Leadership Types in Today’s Church Planting + 2
These past few years I’ve been privileged to work with a new and upcoming church starting network called Cyclical, which was founded by a friend (and serial planter), Nick Warnes. Nick and his creative content team assessed the kind of starters (church planters) Cyclical is encountering across North America and Canada, and devised a helpful list of nine leadership typologies. This is well worth interacting over, and you can download the short ebook at Cyclical Inc.’s website (http://www.cyclicalchurches.com/resources-1).
The nine typologies Cyclical identifies are as follows:
1. The Large Launcher
2. The Pastoral Leader
3. The Niche Maximizer
4. The Fearless Dreamer
5. The Unlikely Hero
6. The Maverick
7. The Tribal Leader
8. The Experienced Entrepreneur
9. The Deconstructionist
When I see lists like this, my Maximizer-Intellection brain quickly moves to scrutinizing mode, both to see if the category distinctions hold true and also to see what may be missing. In this case, I do see a bit of category overlap when I compare the characteristics of each. But, overall this strikes me as a good way to highlight the diversity of leader types that come to the church planting table. In earlier years, I think church planting groups/organizations focused far too much attention on very narrow version of the ideal point leader. Those versions typically emphasized the fast-moving, fast-talking extrovert, hi-dominant, alpha-male kind of leader. And they made almost no provision for shared point leadership configurations. Makes me wonder how many churches were NOT planted in the past 20 years because leaders either tried to fit a typology that didn’t match their natural orientation, or they disqualified themselves because they concluded they didn’t “make the grade?”
After my own mulling over Cyclical’s nine categories, it seems to me there are two very important categories missing. And so (of course), I decided to fill out the original nine with two additional typologies, laid out in the same format as the ebook descriptions. I sent these to Cyclical, and perhaps they’ll be considered and even integrated in, such that the ebook actually becomes “11 Typologies of Church Starters.” We’ll see. Here’s my two additional categories, which I’d be happy to have you if scrutinize as you also review Cyclical’s original nine:
10. The Recruiter-Developer
Characteristics: This person has the capacity to sell you just about anything. However, unlike any dubious salesperson, they genuinely care about the trajectory of peoples’ stories. They’re fierce advocates for retrieving lost sheep or those whose flaws have driven them “outside the camp,” and they can be good at discipleship 101 where baby steps need proper celebration.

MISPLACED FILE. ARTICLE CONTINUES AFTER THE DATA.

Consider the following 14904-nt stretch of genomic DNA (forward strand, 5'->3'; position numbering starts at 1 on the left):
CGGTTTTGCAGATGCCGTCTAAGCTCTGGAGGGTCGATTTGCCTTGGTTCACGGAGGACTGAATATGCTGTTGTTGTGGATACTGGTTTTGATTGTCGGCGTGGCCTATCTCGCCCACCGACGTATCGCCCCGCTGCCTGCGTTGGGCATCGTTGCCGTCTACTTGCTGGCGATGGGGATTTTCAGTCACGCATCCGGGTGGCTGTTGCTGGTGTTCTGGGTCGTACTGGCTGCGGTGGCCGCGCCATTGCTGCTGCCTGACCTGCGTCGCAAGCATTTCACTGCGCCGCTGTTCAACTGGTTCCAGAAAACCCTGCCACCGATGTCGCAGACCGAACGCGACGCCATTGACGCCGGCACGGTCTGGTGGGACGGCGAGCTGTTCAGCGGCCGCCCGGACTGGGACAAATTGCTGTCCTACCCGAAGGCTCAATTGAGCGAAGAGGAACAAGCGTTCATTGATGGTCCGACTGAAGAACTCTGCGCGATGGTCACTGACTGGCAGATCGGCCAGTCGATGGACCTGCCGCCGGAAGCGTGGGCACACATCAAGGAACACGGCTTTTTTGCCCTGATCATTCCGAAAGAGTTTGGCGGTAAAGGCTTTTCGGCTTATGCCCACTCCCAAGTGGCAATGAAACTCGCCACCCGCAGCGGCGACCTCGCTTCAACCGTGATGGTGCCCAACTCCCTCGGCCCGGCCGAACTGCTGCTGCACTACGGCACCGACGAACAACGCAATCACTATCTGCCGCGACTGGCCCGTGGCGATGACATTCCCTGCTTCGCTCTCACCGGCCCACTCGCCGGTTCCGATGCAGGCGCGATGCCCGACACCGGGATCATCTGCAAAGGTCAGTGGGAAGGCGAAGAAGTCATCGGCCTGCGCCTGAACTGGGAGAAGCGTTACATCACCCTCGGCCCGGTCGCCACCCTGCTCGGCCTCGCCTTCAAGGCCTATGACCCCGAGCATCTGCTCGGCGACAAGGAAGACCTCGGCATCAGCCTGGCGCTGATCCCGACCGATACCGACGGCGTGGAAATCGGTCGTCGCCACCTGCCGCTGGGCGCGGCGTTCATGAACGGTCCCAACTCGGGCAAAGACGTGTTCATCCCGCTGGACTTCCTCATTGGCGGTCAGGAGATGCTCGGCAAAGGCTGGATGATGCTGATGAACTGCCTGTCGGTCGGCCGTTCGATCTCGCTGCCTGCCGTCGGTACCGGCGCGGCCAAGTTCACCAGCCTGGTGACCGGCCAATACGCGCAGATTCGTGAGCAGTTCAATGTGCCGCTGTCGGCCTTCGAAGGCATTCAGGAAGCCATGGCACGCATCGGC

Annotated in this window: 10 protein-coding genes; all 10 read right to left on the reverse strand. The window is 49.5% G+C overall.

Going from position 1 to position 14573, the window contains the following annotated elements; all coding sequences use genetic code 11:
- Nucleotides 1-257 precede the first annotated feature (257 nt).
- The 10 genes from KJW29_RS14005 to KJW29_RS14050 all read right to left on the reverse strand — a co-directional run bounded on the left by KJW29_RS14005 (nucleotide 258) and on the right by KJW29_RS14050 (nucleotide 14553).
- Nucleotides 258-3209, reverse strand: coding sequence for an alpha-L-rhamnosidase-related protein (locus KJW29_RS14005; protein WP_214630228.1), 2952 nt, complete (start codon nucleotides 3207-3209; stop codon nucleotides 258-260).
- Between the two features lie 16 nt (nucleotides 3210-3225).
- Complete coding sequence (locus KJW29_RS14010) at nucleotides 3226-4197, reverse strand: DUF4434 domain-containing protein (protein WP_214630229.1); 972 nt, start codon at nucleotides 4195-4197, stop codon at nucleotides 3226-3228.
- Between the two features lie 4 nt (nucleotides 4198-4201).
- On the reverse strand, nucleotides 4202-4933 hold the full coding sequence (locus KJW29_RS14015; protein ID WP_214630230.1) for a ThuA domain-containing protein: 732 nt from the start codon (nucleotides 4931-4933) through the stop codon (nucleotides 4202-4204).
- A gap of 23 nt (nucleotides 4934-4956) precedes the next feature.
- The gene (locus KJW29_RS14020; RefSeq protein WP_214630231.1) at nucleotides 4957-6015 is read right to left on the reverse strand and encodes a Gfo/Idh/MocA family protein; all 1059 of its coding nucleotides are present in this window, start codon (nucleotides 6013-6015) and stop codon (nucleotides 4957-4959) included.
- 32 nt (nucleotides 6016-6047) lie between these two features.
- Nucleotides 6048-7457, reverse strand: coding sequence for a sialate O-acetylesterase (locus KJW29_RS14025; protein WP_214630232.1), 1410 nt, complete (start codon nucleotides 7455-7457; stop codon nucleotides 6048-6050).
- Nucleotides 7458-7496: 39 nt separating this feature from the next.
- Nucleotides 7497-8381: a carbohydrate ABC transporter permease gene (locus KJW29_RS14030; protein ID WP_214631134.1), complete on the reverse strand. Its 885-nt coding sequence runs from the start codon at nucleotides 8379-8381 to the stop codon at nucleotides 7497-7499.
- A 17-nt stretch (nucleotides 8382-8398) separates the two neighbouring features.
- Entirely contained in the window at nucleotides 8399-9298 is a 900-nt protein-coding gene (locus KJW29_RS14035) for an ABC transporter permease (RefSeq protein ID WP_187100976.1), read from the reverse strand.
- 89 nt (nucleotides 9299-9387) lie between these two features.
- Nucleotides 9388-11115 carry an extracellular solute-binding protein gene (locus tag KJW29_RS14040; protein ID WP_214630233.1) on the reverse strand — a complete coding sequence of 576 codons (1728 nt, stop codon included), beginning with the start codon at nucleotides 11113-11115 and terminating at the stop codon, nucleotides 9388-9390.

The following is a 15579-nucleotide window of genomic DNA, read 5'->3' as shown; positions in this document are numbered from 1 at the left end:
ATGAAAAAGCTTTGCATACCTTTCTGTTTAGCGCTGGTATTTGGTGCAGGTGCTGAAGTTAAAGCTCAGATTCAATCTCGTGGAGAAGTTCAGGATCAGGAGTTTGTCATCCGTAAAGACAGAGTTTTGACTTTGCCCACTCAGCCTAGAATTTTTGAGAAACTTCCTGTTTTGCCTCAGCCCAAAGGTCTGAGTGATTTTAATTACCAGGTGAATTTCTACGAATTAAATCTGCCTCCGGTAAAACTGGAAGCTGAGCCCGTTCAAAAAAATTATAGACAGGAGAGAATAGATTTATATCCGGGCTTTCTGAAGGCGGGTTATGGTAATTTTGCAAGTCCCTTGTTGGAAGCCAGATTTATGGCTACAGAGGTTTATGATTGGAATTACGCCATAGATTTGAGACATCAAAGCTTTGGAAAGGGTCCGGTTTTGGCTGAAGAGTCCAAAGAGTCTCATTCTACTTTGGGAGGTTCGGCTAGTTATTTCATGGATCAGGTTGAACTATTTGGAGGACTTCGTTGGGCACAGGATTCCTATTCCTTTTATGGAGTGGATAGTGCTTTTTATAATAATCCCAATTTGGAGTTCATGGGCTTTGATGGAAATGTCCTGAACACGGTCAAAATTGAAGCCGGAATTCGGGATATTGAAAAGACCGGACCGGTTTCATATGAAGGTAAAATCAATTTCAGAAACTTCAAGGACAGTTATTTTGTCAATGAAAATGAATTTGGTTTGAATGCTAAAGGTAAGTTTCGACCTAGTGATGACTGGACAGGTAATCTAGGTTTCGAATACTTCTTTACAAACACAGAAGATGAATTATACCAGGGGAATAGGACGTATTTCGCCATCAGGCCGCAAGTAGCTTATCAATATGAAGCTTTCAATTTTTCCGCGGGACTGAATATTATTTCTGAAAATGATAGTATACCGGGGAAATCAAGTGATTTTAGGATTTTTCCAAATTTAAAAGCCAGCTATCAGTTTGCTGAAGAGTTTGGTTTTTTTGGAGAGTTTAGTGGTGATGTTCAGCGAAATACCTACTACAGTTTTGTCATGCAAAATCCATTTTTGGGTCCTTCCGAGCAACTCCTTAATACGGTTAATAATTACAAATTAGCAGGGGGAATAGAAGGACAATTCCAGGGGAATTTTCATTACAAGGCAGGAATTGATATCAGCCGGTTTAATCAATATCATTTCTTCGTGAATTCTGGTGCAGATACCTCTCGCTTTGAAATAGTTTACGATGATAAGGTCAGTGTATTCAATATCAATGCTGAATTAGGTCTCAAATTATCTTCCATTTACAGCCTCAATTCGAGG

• Winsome personality
• Patient with people’s flaws/sins
• Good celebrator of small wins (
• Often superb at “good-newsing” that provokes conversion
• Can overlook pathology in the name of inclusivity
• Not great at helping people find the best fit once they’re in
• Can be proprietary or competitive with, which can render them ineffective at intra-organizational allying beyond their tribal allegiance
• Your evangelistic fervor is contagious, so be careful not to over-promise as you get people on the magic bus. And make sure you handoff those new disciples to others who can help them find a deeper immersion in the Christ-life and roles that maximize their gifts/callings. O, and watch out that you don’t elevate or empower people too hastily.
11. The Movement Provocateur
Characteristics: This person excels at sniffing out key relational and organizational connections conducive to a wide latitude planting of the gospel. They tend to be adept at emphasizing the unity/commonality shared rather than that which divides. They can be movemental in their capacities to be seers, design systems and broker connections.
• Highly strategic
• Trustworthy reader of the times
• Theologically astute
• Can quench legitimate prophetic warnings/urgency in the name of forging organizational alliances
• Discerning the Spirit’s voice amid many other important voices of power
Be careful to shrewdly guard the essence of the gospel in whatever coalitions you galvanize for the sake of generic “goodness.” Don’t suppress that which differentiates each participating group from another, but celebrate your differences as much as what you hold in common. Surround yourself with your own discerning clearness committee as a sieve to scrutinze your seeings and strategies.